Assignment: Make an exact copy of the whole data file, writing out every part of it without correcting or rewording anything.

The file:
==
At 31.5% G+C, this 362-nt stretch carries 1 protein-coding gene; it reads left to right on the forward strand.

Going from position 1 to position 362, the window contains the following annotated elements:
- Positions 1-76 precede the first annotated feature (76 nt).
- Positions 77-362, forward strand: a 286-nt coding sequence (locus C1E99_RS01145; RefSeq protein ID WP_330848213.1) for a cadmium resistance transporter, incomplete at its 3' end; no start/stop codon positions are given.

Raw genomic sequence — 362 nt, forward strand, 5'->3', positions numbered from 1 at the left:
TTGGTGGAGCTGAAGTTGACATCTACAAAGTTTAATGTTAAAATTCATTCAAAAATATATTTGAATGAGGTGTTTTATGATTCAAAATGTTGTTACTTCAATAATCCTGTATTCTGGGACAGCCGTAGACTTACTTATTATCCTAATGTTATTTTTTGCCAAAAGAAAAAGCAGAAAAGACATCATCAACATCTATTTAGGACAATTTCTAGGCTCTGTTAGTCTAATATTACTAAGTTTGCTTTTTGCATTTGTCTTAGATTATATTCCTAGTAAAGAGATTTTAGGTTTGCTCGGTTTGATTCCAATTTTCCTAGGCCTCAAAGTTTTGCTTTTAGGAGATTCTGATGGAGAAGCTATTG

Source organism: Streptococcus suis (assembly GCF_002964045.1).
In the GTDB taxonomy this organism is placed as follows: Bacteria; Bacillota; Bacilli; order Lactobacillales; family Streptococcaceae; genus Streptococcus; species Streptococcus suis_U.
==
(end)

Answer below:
At 31.5% G+C, this 362-nt stretch carries 1 protein-coding gene; it reads left to right on the forward strand.

Going from position 1 to position 362, the window contains the following annotated elements:
- Positions 1-76 precede the first annotated feature (76 nt).
- Positions 77-362, forward strand: a 286-nt coding sequence (locus C1E99_RS01145; RefSeq protein ID WP_330848213.1) for a cadmium resistance transporter, incomplete at its 3' end; no start/stop codon positions are given.

Raw genomic sequence — 362 nt, forward strand, 5'->3', positions numbered from 1 at the left:
TTGGTGGAGCTGAAGTTGACATCTACAAAGTTTAATGTTAAAATTCATTCAAAAATATATTTGAATGAGGTGTTTTATGATTCAAAATGTTGTTACTTCAATAATCCTGTATTCTGGGACAGCCGTAGACTTACTTATTATCCTAATGTTATTTTTTGCCAAAAGAAAAAGCAGAAAAGACATCATCAACATCTATTTAGGACAATTTCTAGGCTCTGTTAGTCTAATATTACTAAGTTTGCTTTTTGCATTTGTCTTAGATTATATTCCTAGTAAAGAGATTTTAGGTTTGCTCGGTTTGATTCCAATTTTCCTAGGCCTCAAAGTTTTGCTTTTAGGAGATTCTGATGGAGAAGCTATTG

Source organism: Streptococcus suis (assembly GCF_002964045.1).
In the GTDB taxonomy this organism is placed as follows: Bacteria; Bacillota; Bacilli; order Lactobacillales; family Streptococcaceae; genus Streptococcus; species Streptococcus suis_U.